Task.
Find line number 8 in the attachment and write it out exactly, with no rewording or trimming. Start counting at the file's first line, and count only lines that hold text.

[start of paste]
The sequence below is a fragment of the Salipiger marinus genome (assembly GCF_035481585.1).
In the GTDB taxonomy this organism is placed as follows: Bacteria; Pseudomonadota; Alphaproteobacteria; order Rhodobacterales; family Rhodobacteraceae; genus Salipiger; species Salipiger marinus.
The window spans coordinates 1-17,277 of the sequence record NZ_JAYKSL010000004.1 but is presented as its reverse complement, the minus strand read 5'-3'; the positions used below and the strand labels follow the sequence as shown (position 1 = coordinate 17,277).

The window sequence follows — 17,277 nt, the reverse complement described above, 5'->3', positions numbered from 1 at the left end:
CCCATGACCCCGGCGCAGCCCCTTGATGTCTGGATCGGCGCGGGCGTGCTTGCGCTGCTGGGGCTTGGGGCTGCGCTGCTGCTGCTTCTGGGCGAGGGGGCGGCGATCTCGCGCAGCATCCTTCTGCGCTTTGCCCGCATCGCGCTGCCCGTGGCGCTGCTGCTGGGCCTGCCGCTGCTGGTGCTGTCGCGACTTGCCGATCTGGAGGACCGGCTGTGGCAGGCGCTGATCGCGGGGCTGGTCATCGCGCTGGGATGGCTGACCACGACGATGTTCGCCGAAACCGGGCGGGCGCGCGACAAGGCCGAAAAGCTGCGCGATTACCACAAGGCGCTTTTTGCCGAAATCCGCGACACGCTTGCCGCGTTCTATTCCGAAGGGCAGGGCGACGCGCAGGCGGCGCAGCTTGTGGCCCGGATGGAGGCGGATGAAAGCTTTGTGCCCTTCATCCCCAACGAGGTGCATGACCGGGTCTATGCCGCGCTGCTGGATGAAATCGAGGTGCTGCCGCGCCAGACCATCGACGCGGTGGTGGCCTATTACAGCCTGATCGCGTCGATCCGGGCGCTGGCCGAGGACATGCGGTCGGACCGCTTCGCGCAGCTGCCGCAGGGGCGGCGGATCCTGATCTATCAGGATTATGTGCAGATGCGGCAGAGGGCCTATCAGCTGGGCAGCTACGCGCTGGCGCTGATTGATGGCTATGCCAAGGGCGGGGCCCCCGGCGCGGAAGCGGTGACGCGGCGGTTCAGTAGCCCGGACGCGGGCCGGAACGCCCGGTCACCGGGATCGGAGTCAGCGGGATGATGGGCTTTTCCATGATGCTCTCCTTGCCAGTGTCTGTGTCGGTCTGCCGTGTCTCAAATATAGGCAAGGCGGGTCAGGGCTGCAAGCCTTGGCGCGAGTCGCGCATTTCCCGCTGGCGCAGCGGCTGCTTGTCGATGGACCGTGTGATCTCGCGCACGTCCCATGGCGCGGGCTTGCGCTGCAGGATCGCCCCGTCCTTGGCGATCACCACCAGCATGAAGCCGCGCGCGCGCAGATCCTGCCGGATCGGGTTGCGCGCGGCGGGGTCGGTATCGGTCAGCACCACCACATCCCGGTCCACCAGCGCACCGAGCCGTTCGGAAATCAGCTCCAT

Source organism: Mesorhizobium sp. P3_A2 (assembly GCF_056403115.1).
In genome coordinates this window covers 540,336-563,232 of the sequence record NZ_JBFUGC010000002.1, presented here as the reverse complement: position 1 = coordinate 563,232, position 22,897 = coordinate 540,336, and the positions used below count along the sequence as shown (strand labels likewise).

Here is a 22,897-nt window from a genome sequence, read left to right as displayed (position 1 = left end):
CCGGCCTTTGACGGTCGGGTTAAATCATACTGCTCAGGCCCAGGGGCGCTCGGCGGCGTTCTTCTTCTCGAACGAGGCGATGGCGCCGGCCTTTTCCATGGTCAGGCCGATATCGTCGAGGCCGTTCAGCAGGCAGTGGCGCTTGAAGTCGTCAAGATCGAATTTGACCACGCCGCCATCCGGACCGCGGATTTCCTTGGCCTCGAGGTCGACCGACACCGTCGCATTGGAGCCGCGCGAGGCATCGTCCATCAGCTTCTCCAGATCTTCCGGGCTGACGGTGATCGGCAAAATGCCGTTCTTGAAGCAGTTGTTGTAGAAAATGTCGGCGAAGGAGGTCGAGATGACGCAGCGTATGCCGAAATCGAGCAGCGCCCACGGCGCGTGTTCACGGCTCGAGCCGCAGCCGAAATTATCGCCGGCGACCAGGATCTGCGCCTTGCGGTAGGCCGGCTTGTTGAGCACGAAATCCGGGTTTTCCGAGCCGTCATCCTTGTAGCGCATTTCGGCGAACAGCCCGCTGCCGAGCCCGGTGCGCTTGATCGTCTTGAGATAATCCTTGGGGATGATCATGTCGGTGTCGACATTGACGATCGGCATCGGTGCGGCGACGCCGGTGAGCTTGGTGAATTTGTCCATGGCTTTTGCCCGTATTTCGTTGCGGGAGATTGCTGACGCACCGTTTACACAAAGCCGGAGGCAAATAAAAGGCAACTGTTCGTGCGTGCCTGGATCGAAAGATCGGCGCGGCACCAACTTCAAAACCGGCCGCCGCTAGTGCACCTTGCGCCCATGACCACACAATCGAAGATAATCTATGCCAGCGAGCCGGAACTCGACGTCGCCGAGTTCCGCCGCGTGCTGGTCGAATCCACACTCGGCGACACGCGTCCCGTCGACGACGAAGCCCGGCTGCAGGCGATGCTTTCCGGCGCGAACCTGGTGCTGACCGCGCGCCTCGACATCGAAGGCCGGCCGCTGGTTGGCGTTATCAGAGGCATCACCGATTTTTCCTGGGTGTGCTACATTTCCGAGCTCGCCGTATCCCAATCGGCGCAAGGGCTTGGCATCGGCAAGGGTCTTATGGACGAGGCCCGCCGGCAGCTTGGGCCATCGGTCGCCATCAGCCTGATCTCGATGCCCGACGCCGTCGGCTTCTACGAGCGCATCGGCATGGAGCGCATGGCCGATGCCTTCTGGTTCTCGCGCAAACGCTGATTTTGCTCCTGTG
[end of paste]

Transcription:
Here is a 22,897-nt window from a genome sequence, read left to right as displayed (position 1 = left end):